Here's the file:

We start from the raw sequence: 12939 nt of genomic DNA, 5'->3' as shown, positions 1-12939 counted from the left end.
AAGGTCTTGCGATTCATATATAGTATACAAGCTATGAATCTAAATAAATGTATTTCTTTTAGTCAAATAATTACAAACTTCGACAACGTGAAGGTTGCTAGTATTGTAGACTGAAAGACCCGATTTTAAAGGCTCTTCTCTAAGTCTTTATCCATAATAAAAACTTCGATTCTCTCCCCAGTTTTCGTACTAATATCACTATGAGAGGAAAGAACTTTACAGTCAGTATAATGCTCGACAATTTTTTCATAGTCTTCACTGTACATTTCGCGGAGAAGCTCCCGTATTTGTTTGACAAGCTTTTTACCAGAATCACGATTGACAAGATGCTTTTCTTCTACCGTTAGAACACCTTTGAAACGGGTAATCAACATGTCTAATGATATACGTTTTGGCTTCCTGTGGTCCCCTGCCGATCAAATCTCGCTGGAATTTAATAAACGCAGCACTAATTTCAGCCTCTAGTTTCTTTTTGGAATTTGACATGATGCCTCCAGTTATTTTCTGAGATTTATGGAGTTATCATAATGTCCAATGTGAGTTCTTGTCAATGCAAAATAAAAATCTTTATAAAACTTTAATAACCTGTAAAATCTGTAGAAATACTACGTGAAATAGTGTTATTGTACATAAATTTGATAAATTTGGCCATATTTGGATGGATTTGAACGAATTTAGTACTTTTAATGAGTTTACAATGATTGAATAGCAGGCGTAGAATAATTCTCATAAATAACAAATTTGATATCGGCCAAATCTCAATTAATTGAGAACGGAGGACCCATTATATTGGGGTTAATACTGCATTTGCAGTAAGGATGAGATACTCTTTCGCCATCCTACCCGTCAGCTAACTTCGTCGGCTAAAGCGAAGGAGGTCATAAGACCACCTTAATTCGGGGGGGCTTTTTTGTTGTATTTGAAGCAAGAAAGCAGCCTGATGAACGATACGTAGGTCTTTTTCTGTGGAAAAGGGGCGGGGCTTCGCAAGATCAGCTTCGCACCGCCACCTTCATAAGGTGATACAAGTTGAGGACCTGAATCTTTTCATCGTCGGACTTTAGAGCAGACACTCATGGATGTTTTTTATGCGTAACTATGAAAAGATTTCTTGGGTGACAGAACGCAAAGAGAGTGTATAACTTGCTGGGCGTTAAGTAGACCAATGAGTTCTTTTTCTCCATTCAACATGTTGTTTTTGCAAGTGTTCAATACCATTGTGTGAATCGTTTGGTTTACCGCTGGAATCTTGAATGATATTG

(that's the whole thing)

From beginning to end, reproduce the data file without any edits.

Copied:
We start from the raw sequence: 12939 nt of genomic DNA, 5'->3' as shown, positions 1-12939 counted from the left end.
AAGGTCTTGCGATTCATATATAGTATACAAGCTATGAATCTAAATAAATGTATTTCTTTTAGTCAAATAATTACAAACTTCGACAACGTGAAGGTTGCTAGTATTGTAGACTGAAAGACCCGATTTTAAAGGCTCTTCTCTAAGTCTTTATCCATAATAAAAACTTCGATTCTCTCCCCAGTTTTCGTACTAATATCACTATGAGAGGAAAGAACTTTACAGTCAGTATAATGCTCGACAATTTTTTCATAGTCTTCACTGTACATTTCGCGGAGAAGCTCCCGTATTTGTTTGACAAGCTTTTTACCAGAATCACGATTGACAAGATGCTTTTCTTCTACCGTTAGAACACCTTTGAAACGGGTAATCAACATGTCTAATGATATACGTTTTGGCTTCCTGTGGTCCCCTGCCGATCAAATCTCGCTGGAATTTAATAAACGCAGCACTAATTTCAGCCTCTAGTTTCTTTTTGGAATTTGACATGATGCCTCCAGTTATTTTCTGAGATTTATGGAGTTATCATAATGTCCAATGTGAGTTCTTGTCAATGCAAAATAAAAATCTTTATAAAACTTTAATAACCTGTAAAATCTGTAGAAATACTACGTGAAATAGTGTTATTGTACATAAATTTGATAAATTTGGCCATATTTGGATGGATTTGAACGAATTTAGTACTTTTAATGAGTTTACAATGATTGAATAGCAGGCGTAGAATAATTCTCATAAATAACAAATTTGATATCGGCCAAATCTCAATTAATTGAGAACGGAGGACCCATTATATTGGGGTTAATACTGCATTTGCAGTAAGGATGAGATACTCTTTCGCCATCCTACCCGTCAGCTAACTTCGTCGGCTAAAGCGAAGGAGGTCATAAGACCACCTTAATTCGGGGGGGCTTTTTTGTTGTATTTGAAGCAAGAAAGCAGCCTGATGAACGATACGTAGGTCTTTTTCTGTGGAAAAGGGGCGGGGCTTCGCAAGATCAGCTTCGCACCGCCACCTTCATAAGGTGATACAAGTTGAGGACCTGAATCTTTTCATCGTCGGACTTTAGAGCAGACACTCATGGATGTTTTTTATGCGTAACTATGAAAAGATTTCTTGGGTGACAGAACGCAAAGAGAGTGTATAACTTGCTGGGCGTTAAGTAGACCAATGAGTTCTTTTTCTCCATTCAACATGTTGTTTTTGCAAGTGTTCAATACCATTGTGTGAATCGTTTGGTTTACCGCTGGAATCTTGAATGATATTG